“…The emotions that find expression in art and in the enjoyment of beauty, in music, painting, sculpture, should be diligently cultivated. Their minds must be trained by study, by discussion, by strenuous thinking, and they must add to education, culture.

“… Among our institutions must be, in addition to the school — expanding later into a college — a library, a club, a temple for worship and meditation, an art center, a Co-Masonic Lodge, a theater, playgrounds for adults (in addition to that of the school for children), and any others for which there is a demand, as funds permit. These should attract visitors of intellectual or artistic merit, men and women of originality and special type of ability, who might find inspiration in the atmosphere of the community and the beauty of the valley ….”

Arguably, Besant’s vision for the Ojai Valley has come to pass. Apart from the Co-Masonic Lodge, some version of every item on her “institutions” checklist can be found here today, and they do indeed attract visitors “of intellectual or artistic merit” who find inspiration in Ojai’s vibrant culture and natural beauty. This community in 1922 was not known as a haven for artists, conservationists, intellectuals, and spiritual seekers. That changed with the coming of Krishnamurti and the Theosophists. Over the course of a century, they — and their biological and spiritual descendants — wove themselves into the fabric of this community, and created the Ojai we know today: artsy, activist, green-minded, intellectually curious, and prone to New Age enthusiasms.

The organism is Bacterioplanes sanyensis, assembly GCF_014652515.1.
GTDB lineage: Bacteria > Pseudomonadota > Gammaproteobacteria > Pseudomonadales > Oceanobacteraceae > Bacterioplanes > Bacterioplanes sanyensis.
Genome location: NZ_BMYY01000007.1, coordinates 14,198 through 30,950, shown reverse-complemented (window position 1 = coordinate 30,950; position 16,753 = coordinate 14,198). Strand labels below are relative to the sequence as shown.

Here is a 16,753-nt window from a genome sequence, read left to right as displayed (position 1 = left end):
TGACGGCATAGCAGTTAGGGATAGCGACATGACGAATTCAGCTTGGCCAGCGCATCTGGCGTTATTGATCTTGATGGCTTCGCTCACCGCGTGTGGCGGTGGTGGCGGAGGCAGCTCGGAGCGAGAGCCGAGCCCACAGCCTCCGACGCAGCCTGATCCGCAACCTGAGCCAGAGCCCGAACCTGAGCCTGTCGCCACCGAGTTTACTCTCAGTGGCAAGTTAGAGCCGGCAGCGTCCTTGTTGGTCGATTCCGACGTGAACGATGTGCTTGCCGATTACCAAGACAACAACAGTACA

Annie Besant died in 1933, at a time when her Ojai project apparently lay in ruins due to Krishnamurti’s break with Theosophy. But she had foreseen from the beginning that there would be obstacles along the way.

“Our first efforts may be clumsy and feeble,” she wrote, “but none should be discouraged by this inevitable fact. ‘Hitch your wagon to a star,’ said Emerson, and we shall follow his advice, however far off the star may be; it will ever shine over us, inspiring and guiding us.”

Like the Pilgrims of New England, the pilgrims of Ojai did not accomplish quite what they set out to do. Nevertheless, they too created something worthwhile, and their legacy endures. Since Besant liked to quote Ralph Waldo Emerson, we will quote him here, slightly paraphrased:

“She builded better than she knew; the conscious stone to beauty grew.” ≈OQ≈